Za’atar is a traditional Palestinian mix of dried thyme, sesame seeds, sumac and salt. It is traditionally made by women of the household and is still produced today by women’s cooperatives. The best zata’ar is made using wild thyme found in the hills of Palestine. Thyme is a powerful antioxidant and an aid to digestion, helping to fight off cold and flu, while sesame seeds area good source of calcium making it good for bone health.
Use: for dipping bread and crackers into with oil, mixing with oil for pizza toppings, sprinkle on salads, garnish hummus, baba ghanoush and labaneh and cheese, mix into bread mized and baked goods, use to marinade chicken and flavour tempeh or tofu.
the name comes from the Syriac and Arabic word for red, as this spice is a bright and vibrant red. It is usually foraged from wild sumac plants and it popular in Palestinian and Middle Eastern food. It has a slightly zingy lemonly flavour, and works well with many foods. It is renowned for its anti-fungal, anti-microbial, anti-inflammatory and antioxidant values.
Use: to garnish hummus, baba ghanoush, labaneh, dips and cheeses, use as a dressing on salads, or to marinade chicken and meat.
Tahini is essential in every Middle Eastern Kitchen. It is the paste of ground sesame seeds. You can get light coloured tahini, which is made from hulled sesame seeds which is quite sweet or darker tahini which is made from the whole sesame pre-hulling., which is a lovely deep, nutty flavour. Tahini is a good source of omega-3 and omega-6 , it’s a richer protein source than most nuts with high amounts of vitamin E, B1, B2, B3, B5 and B15, promoting healthy skin, muscles and bones.
Use: Tahini is a crucial ingredient for hummus, baba ghanoush, and badoonsia, you can also use it to make protein balls, salad dressings and puddings.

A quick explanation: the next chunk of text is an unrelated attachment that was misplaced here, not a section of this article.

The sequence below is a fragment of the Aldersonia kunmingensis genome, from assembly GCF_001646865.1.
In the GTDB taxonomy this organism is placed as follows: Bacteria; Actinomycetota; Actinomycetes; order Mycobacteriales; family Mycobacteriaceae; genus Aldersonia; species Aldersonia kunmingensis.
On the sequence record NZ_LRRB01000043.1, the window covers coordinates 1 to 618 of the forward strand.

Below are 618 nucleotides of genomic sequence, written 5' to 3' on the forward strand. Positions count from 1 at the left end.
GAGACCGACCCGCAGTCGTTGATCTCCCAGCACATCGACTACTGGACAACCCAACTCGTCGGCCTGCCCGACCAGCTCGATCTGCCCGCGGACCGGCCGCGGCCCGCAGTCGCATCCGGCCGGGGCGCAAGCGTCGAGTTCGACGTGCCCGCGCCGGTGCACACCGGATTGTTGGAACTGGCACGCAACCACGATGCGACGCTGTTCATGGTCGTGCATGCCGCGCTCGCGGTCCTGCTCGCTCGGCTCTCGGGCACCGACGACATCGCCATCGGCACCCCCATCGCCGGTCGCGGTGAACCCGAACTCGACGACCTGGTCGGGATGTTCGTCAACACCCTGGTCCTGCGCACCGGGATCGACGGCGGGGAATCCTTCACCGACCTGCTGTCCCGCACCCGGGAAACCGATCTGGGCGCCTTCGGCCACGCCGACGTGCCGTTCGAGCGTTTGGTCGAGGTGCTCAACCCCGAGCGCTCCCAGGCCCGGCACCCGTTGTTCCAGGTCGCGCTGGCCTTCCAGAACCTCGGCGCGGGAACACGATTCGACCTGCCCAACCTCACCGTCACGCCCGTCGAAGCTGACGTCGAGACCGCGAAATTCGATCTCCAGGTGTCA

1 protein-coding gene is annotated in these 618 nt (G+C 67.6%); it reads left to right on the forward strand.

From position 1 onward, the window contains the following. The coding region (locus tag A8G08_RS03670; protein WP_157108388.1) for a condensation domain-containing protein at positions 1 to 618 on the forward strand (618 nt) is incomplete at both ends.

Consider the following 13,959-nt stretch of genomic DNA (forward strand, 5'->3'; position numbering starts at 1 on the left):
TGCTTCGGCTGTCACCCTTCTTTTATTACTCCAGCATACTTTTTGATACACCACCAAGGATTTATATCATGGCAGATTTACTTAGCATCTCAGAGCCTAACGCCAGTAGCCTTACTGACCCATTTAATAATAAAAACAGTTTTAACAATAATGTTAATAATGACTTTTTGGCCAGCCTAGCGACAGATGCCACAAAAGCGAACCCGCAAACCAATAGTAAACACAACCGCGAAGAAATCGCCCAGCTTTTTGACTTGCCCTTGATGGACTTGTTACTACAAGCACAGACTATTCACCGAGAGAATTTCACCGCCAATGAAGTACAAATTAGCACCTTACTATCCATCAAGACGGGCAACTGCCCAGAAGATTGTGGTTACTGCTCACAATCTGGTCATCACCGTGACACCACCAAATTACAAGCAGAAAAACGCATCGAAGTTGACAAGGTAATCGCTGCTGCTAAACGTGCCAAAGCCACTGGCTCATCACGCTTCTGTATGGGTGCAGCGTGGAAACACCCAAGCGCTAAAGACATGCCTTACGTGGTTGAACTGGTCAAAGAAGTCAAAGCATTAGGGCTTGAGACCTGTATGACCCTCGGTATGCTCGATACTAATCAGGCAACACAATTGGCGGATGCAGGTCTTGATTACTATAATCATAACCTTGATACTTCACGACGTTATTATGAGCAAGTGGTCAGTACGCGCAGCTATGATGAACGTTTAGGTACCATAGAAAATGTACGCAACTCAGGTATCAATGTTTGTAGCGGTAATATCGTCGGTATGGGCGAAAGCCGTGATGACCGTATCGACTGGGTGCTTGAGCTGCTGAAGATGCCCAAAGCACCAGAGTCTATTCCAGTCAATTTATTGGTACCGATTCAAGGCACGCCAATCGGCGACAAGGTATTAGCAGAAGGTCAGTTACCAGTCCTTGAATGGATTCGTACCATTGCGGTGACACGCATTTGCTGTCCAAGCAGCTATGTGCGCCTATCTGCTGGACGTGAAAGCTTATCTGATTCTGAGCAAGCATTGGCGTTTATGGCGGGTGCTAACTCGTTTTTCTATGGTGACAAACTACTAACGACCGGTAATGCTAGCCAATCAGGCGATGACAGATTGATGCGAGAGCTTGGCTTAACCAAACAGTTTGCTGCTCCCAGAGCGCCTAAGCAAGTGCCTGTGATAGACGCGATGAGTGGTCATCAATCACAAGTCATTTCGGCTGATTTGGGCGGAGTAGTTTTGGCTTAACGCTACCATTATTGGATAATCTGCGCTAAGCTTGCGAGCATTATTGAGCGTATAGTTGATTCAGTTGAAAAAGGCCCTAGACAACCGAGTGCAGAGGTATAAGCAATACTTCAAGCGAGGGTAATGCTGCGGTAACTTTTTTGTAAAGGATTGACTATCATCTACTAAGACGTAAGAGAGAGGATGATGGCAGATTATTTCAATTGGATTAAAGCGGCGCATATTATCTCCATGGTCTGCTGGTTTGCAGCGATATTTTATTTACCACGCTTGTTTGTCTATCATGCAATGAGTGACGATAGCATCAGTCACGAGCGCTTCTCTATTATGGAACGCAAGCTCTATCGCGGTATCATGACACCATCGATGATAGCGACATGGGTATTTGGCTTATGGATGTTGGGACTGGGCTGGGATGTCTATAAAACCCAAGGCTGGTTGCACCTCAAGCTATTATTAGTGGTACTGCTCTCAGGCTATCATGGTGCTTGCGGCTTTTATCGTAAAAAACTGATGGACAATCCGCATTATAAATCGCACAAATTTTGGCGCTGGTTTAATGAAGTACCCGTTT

Olives are native to the Mediterranean basin, with thousands of people in Spain, Greece, Italy and Palestine still wholly reliant on them for their livelihoods. They come in many varieties, colours and are preserved in many different way, all of which are delicious. Olives are rich in vitamin E, selenium and zinc, making it a powerful and effective antioxidant. The array of phytonutrients also makes them great ant-inflammatory foods.
Use: eat them on their own as a snack or with a variety of other nibbles, add to sauces, pastas, casseroles, salads and tarts.
extra virgin olive oil
The very best extra virgin olive oil comes from Palestine. Abundant in October and November after the harvest, freshly pressed olive oil has a wonderful sharp zest and becomes more mellow as its allowed to sit and rest. At one time most Palestinian families had land with olive trees on it and many still have their own trees to make their own family supply each year.
use: on and in and with everything. to marinade and cook meats and vegetables, poured over salads and dips like hummus and baba ghanoush and labna.
Burghul is cracked wheat. You can buy it fine or course and both have different uses in the kitchen, but you can basically interchange them.
use: make like a rice or add to salads. Essential for dishes like Tabbouleh, kubbeh and mujjadara.
Freekah is simply wheat, but not like you have ever tasted it. while the wheat is still young, it is harvested and while still in its husk it in tossed through fire to give it a delicious smoky flavour. Freekah was traditionally used in many Palestinian dishes like Maqlooba before the ottomans introduces rice to the region.
use: cooked in place of rice, in soups and stuffed into chicken.